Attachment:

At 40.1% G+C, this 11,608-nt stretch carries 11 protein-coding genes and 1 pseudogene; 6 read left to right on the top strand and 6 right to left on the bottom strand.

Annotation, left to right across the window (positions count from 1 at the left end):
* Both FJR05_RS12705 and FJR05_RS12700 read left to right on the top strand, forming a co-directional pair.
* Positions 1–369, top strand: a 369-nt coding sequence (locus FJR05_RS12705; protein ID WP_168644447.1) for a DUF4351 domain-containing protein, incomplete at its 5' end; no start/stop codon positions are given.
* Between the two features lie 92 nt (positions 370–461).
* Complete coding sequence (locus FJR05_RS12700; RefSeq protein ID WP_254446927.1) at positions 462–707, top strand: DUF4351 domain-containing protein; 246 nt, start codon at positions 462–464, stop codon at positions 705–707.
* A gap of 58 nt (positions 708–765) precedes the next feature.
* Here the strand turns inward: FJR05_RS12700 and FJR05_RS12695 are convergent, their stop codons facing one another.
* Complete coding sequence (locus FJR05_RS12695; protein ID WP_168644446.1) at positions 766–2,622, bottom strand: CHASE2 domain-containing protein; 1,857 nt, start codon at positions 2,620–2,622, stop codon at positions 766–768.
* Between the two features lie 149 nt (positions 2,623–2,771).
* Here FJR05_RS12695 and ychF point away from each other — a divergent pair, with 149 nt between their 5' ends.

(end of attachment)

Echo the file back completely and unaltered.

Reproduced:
At 40.1% G+C, this 11,608-nt stretch carries 11 protein-coding genes and 1 pseudogene; 6 read left to right on the top strand and 6 right to left on the bottom strand.

Annotation, left to right across the window (positions count from 1 at the left end):
* Both FJR05_RS12705 and FJR05_RS12700 read left to right on the top strand, forming a co-directional pair.
* Positions 1–369, top strand: a 369-nt coding sequence (locus FJR05_RS12705; protein ID WP_168644447.1) for a DUF4351 domain-containing protein, incomplete at its 5' end; no start/stop codon positions are given.
* Between the two features lie 92 nt (positions 370–461).
* Complete coding sequence (locus FJR05_RS12700; RefSeq protein ID WP_254446927.1) at positions 462–707, top strand: DUF4351 domain-containing protein; 246 nt, start codon at positions 462–464, stop codon at positions 705–707.
* A gap of 58 nt (positions 708–765) precedes the next feature.
* Here the strand turns inward: FJR05_RS12700 and FJR05_RS12695 are convergent, their stop codons facing one another.
* Complete coding sequence (locus FJR05_RS12695; protein ID WP_168644446.1) at positions 766–2,622, bottom strand: CHASE2 domain-containing protein; 1,857 nt, start codon at positions 2,620–2,622, stop codon at positions 766–768.
* Between the two features lie 149 nt (positions 2,623–2,771).
* Here FJR05_RS12695 and ychF point away from each other — a divergent pair, with 149 nt between their 5' ends.